Monday, June 7, 2010

Project HOPE Nurses Sharing Educational Experiences In Vietnam

A nurse is a nurse is a nurse. Before you stop at this sentence please continue to read. Historically this is a phrase that has been used for decades regarding nurses in a variety of settings. On June 3 and 4, ten members of the Project HOPE team had the honor to consider this statement in another light aboard the USNS Mercy. The Vietnam PEPFAR Team - Presidents Emergency Plan for Aids Relief - whose primary goal is to improve access to HIV prevention, care, and treatment in low-resource settings was on the Mercy this week.

The PEPFAR team was comprised of Sr. Col. Dr. Do Van Binh, Head of the Nursing Department, Military Medical Academy in Hanoi, Captain Dr. Nguyen Quang Chien , a labotorian officer in the Blood Transfusion and Hematology Dept at the Military Hospital 103 in Hanoi, LTC Le Vi Phuong, the Head Nurse of Military Hospital 175 in Ho Chi Minh City, LTC Dr. Nguyen Van Vinh, the team leader of Medical Preventive Team of Military Region 9 in Cantho, and Col Dr. Huynh Duc Hien, the Deputy Chief of the Lab Dept at Military Hospital in Danang. They were accompanied by Dr Phung Mai, the Care and Treatment Program Officer for the Department of Defense (DoD) PEPFAR in Vietnam and Dr Nguyen Cuong , the Prevention Program Officer for the DoD PEPFAR in Vietnam. Dr Mai and Dr Cuong served as our linguists during this interaction. Members of the Project HOPE nurses panel were faculty at University of San Diego and Santa Rosa Junior College School of Nursing, and a registered nurse with a legal background who shared insights into the U.S. nursing educational system. We had the rare opportunity to speak and share ideas with the above Vietnamese representatives of major educational and hospital systems.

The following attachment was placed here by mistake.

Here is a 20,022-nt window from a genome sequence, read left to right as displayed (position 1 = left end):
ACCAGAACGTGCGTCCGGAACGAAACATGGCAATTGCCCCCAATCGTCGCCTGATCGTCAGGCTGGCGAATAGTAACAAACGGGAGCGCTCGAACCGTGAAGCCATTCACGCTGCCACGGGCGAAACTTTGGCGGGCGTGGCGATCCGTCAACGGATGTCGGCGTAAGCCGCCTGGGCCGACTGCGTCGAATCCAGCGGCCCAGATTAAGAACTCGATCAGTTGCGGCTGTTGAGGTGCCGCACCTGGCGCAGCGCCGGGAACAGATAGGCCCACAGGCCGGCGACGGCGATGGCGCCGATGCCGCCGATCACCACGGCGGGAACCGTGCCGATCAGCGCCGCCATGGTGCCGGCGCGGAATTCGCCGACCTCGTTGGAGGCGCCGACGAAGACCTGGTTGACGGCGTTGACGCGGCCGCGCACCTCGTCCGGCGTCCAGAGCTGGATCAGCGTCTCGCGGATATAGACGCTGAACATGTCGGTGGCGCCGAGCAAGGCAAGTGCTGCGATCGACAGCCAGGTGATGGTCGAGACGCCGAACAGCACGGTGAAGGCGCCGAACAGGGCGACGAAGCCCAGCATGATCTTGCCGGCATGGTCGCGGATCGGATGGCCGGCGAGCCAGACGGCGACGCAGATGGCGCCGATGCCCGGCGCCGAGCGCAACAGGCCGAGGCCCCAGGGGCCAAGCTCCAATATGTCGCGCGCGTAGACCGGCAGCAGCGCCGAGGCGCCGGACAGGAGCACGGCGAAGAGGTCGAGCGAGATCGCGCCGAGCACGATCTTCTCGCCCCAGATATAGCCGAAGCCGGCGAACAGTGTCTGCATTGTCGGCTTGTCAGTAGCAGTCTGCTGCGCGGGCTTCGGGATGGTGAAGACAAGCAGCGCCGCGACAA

We sat in the bottommost level of the USNS Mercy, as the ship rocked gently back and forth. We spoke mainly to each other through two very gifted linguists. Both of these facts seemed to make this a very uncommon situation for all of us. We shared what were considered the basic competencies all programs of nursing should address. As a group we spoke of concerns for the need to identify and then maintain standards of basic nursing care. To a person those essential components of critical thinking in a clinical setting, professional ethics, patient safety and infection control were considered a baseline of all educational programs for nurses. The U.S. design of establishing standardization of testing and licensure was shared as well. Our discussions became energized as we realized the commonality of our goals and concerns. It was readily apparent that we had traveled halfway around the world to find our commonalities outweighed our differences. Wherever we are and whatever language we speak, the language of nursing remains the same.

By Project HOPE volunteer nurse Faye Pyles, who is serving as HOPE's Chief Nursing Officer and Operations Officer aboard the USNS Mercy.

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